A macabre liturgy. A mysterious carving. An intriguing 200-year-old mystery for music researcher Phineas Fox to solve.  Th...

Review || Song of the Damned by Sarah Rayne

A macabre liturgy. A mysterious carving. An intriguing 200-year-old mystery for music researcher Phineas Fox to solve. 

The headmistress of Cresacre Abbey School has asked Phineas Fox to establish whether an opera, to be performed as part of the school's bicentenary celebrations, plagiarises an earlier work. During the course of his investigations, Phin discovers that curious legends about the school's past still linger, including the fate of a group of nuns who disappeared without trace more than 200 years before. What exactly happened to them? And who is the mysterious Ginevra, the shadowy figure whose true identity has never been known ...?

As he delves further, Phin begins to unravel a series of interlocking secrets, each one more puzzling - and sinister - than the last.

Song of the Damned is the third in the Phineas Fox series. Fox was introduced in Death Note, the first book in the series, which was then followed by Chord of Evil.

This is my first foray in the Phineas Fox series. I have, however, read a few of Sarah Rayne's Haunted House books. The books I have read I thoroughly enjoyed. She does a sensational job of melding the mysteries of the past and present day without completely confounding the reader. 
Typically, the secrets are reviled along with some great supernatural heebie jeebies. Both series follow the jumping timeline to solve whatever mystery is placed in front of the reader. Little bits and pieces are carefully doled out in such a way that the reader feels they are solving the mystery alongside the MC. Song of the Damned is no exception.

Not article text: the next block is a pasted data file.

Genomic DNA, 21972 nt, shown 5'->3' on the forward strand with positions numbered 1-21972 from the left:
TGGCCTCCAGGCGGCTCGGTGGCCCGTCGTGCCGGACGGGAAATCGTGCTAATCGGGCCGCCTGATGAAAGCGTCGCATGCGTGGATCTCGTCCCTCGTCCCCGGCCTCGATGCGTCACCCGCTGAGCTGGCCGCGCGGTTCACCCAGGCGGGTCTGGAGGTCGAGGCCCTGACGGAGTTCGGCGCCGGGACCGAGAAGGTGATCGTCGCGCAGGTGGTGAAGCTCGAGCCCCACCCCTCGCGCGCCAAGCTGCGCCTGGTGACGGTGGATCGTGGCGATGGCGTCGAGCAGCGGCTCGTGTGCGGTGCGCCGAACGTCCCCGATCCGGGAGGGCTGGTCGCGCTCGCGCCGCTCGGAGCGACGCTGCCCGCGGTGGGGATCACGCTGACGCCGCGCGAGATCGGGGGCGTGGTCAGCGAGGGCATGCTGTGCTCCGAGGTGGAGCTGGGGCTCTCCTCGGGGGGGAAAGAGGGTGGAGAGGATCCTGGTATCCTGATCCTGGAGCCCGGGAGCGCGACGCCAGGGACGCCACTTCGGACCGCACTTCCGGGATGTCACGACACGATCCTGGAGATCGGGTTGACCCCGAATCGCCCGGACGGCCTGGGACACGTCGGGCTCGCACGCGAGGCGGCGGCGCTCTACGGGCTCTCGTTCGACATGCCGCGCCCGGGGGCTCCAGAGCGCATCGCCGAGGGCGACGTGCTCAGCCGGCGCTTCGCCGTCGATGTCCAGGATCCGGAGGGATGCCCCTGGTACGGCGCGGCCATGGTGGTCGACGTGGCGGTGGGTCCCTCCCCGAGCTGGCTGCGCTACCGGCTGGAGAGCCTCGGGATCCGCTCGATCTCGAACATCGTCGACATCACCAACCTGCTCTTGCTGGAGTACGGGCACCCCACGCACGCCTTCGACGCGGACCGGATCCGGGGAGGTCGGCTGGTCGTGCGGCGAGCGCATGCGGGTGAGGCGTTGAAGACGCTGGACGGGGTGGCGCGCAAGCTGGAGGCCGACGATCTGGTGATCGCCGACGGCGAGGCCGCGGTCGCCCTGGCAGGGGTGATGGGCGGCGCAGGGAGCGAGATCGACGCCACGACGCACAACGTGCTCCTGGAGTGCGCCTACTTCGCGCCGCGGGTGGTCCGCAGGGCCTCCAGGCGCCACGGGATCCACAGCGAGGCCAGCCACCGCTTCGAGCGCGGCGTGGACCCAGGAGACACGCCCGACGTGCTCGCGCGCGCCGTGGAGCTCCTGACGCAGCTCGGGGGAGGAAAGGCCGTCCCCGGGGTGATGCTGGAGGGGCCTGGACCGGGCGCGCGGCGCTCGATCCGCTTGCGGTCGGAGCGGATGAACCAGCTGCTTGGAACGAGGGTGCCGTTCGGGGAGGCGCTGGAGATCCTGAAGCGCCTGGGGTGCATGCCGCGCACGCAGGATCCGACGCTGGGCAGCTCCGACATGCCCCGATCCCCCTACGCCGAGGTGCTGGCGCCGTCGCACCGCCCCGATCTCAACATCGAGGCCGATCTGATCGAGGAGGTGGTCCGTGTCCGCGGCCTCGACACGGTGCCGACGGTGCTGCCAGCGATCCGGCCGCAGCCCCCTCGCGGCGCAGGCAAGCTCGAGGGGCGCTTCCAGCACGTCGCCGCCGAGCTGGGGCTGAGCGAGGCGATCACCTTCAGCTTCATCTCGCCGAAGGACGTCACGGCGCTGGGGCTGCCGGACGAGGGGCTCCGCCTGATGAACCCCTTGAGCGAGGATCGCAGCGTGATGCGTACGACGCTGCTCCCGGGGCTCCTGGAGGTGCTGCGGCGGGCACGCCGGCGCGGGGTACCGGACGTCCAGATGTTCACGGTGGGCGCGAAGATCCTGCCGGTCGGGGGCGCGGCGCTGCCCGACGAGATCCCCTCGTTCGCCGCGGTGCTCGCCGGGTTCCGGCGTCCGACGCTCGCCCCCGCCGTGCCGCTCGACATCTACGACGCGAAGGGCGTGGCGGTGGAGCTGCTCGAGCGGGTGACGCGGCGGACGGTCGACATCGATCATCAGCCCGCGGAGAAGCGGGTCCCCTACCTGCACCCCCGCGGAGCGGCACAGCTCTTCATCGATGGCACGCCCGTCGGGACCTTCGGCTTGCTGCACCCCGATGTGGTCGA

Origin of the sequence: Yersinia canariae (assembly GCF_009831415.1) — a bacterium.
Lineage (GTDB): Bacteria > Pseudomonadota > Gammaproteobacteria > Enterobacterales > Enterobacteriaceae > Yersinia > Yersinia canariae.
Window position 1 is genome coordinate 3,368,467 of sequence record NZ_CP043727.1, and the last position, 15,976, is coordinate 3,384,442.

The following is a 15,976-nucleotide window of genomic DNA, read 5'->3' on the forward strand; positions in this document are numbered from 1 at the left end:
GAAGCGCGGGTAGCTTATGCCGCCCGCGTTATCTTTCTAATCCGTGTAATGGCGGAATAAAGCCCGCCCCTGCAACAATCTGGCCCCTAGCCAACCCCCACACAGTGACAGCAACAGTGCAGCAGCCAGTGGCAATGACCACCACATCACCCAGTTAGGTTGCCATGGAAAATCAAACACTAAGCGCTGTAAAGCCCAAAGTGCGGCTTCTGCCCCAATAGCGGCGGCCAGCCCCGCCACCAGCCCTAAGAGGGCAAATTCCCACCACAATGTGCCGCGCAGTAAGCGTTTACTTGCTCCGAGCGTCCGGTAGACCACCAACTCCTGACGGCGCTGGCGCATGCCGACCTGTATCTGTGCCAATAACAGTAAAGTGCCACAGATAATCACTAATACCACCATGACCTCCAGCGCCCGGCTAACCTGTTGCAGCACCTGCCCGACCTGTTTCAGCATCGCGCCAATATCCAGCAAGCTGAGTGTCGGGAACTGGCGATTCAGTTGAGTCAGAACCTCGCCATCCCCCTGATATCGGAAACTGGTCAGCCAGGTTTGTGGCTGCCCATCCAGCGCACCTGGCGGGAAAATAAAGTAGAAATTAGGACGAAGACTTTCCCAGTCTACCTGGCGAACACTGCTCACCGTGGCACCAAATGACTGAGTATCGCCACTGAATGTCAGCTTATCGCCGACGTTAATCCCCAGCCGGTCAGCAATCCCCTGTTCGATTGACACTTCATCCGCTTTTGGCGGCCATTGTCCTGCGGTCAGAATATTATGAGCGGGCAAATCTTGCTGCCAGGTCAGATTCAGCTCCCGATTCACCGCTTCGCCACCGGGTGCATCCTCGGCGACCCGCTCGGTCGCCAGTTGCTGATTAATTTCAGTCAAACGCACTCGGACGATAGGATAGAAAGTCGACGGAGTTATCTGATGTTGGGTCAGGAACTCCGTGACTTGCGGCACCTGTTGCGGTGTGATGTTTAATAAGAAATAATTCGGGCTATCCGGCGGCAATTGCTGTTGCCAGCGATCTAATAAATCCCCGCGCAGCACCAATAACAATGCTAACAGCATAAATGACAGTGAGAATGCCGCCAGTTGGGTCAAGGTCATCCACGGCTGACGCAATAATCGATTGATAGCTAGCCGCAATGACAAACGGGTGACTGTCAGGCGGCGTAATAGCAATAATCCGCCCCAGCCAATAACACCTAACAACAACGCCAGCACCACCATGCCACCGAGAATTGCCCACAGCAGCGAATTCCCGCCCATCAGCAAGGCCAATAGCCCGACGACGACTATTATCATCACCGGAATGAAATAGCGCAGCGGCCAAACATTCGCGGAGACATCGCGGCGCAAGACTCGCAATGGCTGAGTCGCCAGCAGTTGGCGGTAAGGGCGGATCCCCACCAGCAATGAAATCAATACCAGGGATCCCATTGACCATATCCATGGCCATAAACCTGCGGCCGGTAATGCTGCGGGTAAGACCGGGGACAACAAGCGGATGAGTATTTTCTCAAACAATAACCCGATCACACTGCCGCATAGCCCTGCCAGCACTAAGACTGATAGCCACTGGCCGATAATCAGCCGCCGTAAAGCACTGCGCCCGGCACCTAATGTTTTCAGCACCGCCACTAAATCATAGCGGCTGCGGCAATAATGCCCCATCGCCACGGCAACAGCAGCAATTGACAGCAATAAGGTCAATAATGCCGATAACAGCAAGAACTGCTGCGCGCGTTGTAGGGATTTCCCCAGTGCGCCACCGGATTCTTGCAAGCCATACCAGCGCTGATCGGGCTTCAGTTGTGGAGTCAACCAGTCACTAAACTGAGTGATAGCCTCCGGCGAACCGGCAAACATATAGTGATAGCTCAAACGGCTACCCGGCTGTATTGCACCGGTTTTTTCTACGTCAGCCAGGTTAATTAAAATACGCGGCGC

Centered around a possibly plagiarized opera called "The Martyrs", Song of the Damned delves into the riddle of a missing 1970's Cresacre Abby School girl and the unexplained vanishing nuns from the convent that stood on those same grounds in 1794. There are also rumors of a 12th century secret ritual called the Lemurrer, being performed on those same grounds, in which a person would be walled up alive.

The story bounces back and forth between Phineas and Arabella, who attended the Cresacre Abby School back when the missing girl first disappeared; Olivia Tulliver, whose uncle wrote "The Martyrs"; and the nuns of Cresacre Convent. Slowly, we start to unravel the answers to the questions placed before us and all the timelines start to intertwine. Where did the missing girl disappear? How did an entire convent of nuns simply vanish? Where did they go? Who performed the Lemurrer and where?

I wasn't overly shocked by the reveal, but I wouldn't call it predictable either. Personally, it wasn't quite spooky enough to fulfill my love of all things that go bump in the night.  For haunts and chills, I'll stick to her Haunted House series. (Property of a Lady definitely got under my skin.) Be that as it may, for those of you who love mysteries and thrillers, Song of the Damned will tick those boxes for you. 

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About the Author

Sarah Rayne

After a convent education, which included writing plays for the Lower Third to perform, Sarah Rayne embarked on a variety of jobs, but - probably inevitably - returned again and again to writing. Her first novel appeared in 1982, and since then her books have also been published in America, Holland and Germany.

The daughter of an Irish comedy actor, she was for many years active in amateur theatre, and lists among her hobbies, theatre, history, music, and old houses - much of her inspiration comes from old buildings and their histories and atmospheres. To these interests, she adds ghosts and ghost stories, and - having grown up in the Sixties - good conversation around a well-stocked dinner table.